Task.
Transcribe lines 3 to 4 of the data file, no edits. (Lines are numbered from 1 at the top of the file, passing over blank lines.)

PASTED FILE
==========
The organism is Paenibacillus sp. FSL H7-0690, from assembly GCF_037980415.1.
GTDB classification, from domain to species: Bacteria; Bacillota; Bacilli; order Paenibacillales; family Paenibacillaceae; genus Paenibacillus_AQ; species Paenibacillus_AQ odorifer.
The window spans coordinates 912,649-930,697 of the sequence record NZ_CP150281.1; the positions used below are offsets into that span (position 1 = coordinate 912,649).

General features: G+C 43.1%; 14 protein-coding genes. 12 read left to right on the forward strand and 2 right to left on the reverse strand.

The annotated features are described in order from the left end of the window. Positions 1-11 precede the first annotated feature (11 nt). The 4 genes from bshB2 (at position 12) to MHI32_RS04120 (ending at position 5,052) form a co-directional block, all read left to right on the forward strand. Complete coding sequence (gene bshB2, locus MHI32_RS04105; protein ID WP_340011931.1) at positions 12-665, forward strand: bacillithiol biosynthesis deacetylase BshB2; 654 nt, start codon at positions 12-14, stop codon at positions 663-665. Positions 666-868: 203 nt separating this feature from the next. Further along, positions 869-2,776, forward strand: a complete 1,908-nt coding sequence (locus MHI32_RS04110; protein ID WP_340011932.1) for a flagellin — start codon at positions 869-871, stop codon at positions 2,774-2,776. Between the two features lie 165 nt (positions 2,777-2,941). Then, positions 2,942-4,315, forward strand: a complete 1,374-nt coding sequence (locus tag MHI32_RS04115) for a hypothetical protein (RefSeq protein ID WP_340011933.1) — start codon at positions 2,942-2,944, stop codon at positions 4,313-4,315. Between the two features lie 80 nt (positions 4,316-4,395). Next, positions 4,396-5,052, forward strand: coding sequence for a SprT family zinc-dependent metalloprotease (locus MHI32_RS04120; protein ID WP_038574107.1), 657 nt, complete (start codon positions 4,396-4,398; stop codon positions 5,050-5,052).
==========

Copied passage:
The window spans coordinates 912,649-930,697 of the sequence record NZ_CP150281.1; the positions used below are offsets into that span (position 1 = coordinate 912,649).

General features: G+C 43.1%; 14 protein-coding genes. 12 read left to right on the forward strand and 2 right to left on the reverse strand.